Pump Failure



This is failure of either the drive console or pump head to drive the centrifugal pump and create forward circuit blood flow. ECMO support will stop.


VA ECMO: if the circulation is largely supported by ECMO flow, this will be associated with haemodynamic collapse and retrograde circuit flow. If reasonable native cardiac function exists, varying degrees of hypotension and cardiogenic shock will occur.

VV ECMO: if highly dependent on ECMO blood flow, dramatic desaturation and cardiac arrest can occur within seconds


  • Pump head disengagement or fulminant thrombosis
  • Electrical motor failure – either console or pump head
  • Battery failure (and no AC power connected)
  • Rotaflow Power Isolation Switch “OFF”


  • Clamp circuit
  • Call for help. Contact ICU Consultant and ECLS Coordinator
  • Ask for emergency console

Engage Emergency Drive Unit (“Hand-crank”)

  • Transfer pump head to Emergency Drive Unit
  • If visible air or thrombus in pump head – ask for emergency circuit with emergency exchange pack and change circuit
  • Otherwise rotate hand crank to 1500 rpm and remove circuit clamp
  • Increase revs to previous speed if known or 3000 rpm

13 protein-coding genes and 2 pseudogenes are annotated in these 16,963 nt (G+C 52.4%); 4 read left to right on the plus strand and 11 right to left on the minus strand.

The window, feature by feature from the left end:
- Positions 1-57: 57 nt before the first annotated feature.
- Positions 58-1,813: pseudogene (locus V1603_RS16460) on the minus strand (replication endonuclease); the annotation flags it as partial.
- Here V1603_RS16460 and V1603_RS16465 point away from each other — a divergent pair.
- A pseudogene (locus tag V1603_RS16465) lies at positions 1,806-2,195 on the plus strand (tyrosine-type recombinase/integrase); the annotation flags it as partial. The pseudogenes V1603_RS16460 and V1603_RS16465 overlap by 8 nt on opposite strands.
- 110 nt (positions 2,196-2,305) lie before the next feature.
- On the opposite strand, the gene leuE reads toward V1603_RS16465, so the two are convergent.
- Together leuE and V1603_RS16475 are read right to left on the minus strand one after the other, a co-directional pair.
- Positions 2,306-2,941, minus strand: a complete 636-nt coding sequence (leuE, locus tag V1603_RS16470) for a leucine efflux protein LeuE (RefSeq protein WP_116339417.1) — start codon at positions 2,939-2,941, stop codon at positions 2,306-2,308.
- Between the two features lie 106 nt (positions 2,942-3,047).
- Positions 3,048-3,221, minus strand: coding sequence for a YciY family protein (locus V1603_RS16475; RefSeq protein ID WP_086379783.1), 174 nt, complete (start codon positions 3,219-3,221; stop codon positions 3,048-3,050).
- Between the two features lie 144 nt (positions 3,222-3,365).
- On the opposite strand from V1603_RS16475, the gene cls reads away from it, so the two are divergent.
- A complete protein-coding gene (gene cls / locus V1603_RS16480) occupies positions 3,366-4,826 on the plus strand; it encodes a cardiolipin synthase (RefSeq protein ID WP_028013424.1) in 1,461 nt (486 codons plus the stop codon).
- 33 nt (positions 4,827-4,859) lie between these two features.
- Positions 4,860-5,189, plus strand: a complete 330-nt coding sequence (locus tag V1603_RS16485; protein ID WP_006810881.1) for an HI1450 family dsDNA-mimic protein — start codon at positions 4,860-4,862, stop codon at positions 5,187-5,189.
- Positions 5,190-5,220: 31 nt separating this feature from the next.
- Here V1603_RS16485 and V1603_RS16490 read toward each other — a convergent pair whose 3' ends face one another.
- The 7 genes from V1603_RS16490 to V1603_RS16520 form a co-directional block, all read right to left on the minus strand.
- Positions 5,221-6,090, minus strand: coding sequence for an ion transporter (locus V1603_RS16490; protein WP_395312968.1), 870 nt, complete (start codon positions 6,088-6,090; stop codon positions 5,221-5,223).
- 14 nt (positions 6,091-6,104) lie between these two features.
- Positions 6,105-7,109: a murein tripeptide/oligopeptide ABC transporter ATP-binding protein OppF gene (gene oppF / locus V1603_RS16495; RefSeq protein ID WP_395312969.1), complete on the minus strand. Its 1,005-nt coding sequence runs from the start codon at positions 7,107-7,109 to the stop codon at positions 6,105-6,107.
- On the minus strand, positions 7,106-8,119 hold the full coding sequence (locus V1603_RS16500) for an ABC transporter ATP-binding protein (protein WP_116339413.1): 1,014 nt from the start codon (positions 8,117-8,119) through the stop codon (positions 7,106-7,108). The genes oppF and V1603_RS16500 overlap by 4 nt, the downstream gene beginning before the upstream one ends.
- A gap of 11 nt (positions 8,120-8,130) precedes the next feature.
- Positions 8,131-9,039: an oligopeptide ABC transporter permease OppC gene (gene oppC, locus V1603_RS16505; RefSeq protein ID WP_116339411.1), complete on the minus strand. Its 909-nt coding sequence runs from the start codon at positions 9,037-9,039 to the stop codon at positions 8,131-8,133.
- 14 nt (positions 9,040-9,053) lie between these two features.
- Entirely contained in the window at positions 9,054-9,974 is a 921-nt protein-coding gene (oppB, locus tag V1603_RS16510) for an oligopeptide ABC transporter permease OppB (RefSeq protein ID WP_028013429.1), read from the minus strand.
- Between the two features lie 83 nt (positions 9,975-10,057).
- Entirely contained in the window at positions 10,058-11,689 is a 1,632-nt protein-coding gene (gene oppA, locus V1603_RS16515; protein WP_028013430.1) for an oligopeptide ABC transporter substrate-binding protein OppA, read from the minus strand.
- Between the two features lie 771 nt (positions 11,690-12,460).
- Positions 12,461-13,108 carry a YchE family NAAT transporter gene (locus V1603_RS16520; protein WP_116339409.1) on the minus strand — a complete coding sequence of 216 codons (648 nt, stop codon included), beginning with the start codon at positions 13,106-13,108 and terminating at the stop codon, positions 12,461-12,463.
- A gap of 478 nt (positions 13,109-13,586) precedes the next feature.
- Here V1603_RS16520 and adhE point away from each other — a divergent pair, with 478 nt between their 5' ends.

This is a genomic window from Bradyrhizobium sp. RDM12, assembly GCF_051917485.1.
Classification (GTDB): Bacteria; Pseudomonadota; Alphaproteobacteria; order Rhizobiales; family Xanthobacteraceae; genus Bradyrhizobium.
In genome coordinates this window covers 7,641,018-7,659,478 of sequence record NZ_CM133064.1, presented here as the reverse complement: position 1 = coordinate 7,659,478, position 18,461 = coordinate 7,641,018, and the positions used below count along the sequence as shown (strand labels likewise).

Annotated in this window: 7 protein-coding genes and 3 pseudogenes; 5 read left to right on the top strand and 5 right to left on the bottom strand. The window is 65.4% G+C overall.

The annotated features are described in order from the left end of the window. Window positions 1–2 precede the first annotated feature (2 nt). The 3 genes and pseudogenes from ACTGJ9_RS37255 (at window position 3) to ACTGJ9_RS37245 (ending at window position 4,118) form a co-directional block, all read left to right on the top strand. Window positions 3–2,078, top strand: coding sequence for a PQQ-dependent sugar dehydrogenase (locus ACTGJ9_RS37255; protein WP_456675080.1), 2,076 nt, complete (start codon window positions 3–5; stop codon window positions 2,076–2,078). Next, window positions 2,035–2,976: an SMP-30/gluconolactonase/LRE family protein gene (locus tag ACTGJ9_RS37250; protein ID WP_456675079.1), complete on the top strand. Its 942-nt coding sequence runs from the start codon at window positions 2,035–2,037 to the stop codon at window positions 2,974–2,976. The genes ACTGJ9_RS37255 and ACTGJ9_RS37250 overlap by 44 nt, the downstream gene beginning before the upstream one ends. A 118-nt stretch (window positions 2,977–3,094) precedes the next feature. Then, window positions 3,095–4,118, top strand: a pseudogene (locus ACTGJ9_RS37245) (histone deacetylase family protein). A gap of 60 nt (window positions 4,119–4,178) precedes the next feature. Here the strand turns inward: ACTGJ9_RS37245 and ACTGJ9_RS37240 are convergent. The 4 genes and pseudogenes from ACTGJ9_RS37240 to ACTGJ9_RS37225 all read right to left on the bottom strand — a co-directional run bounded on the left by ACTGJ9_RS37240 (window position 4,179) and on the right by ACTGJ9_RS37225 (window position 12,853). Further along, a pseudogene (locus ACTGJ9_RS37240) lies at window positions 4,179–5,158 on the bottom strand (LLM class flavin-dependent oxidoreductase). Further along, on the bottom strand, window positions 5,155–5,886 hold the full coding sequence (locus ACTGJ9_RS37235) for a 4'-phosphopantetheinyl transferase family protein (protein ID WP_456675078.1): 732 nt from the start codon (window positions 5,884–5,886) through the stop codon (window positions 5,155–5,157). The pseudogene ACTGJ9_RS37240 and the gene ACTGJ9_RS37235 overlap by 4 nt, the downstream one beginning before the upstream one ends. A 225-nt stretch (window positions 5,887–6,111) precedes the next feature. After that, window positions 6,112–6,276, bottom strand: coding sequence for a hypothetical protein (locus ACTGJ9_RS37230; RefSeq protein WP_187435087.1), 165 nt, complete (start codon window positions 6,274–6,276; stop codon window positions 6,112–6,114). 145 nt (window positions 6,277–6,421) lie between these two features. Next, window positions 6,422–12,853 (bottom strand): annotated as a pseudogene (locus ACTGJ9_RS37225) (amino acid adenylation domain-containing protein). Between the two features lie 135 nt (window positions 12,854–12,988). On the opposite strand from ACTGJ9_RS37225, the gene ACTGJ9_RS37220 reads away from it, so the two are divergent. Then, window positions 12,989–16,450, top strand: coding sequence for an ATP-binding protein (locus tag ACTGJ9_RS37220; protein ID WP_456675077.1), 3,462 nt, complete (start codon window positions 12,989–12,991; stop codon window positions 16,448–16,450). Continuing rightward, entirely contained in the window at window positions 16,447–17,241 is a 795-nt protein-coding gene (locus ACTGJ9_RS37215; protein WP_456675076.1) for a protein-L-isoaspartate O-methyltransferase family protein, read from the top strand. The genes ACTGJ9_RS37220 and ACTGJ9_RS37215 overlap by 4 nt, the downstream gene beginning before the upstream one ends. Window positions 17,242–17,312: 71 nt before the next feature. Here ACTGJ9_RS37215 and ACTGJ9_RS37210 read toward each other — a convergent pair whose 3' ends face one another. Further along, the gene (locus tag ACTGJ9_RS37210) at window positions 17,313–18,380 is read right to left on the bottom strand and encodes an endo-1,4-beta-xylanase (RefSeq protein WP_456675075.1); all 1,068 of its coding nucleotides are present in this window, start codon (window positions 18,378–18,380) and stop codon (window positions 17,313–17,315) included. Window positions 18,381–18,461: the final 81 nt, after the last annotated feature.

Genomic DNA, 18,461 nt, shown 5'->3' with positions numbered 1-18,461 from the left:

Ask for emergency console – Differentiate between power failure and pump head thrombosis

  • Console (front): Power (On/Off Switch)
  • Console (front): AC Power Supply Indicator lights
  • Console (rear): Power Isolation Switch

Transfer to new console

  • Ensure power to new console
  • Clamp circuit
  • Transfer pump head to a new console
  • Establish pump speed to 1500 rpm and remove circuit clamp over 3-5 seconds while increasing pump speed to obtain full flow

Pump head thrombosis


In pump head thrombosis, thrombus is caught in the pump head with associated drop in blood flow to varying degrees. This may be from a clot that has been aspirated through the access cannula or formed within the cannula or circuit.


There can be a wide range of effects from pump head thrombosis ranging from standstill of the pump, rapidly enlarging clot to thrombus that barely interferes with the pump function.

Regardless of the presentation, a timely circuit change is indicated upon identification of the pump head thrombosis

Key features for early recognition

  • Pump head noise, vibration
  • Drop in blood flow
  • Haemolysis


If a pump head thrombosis is suspected, the circuit should be examined to find evidence of thrombus. This can be subtle at times. See the examples below.

PLS pump head with two separate thrombi

HLS pump head with a string-like thrombus wrapped around the axis of the pump head

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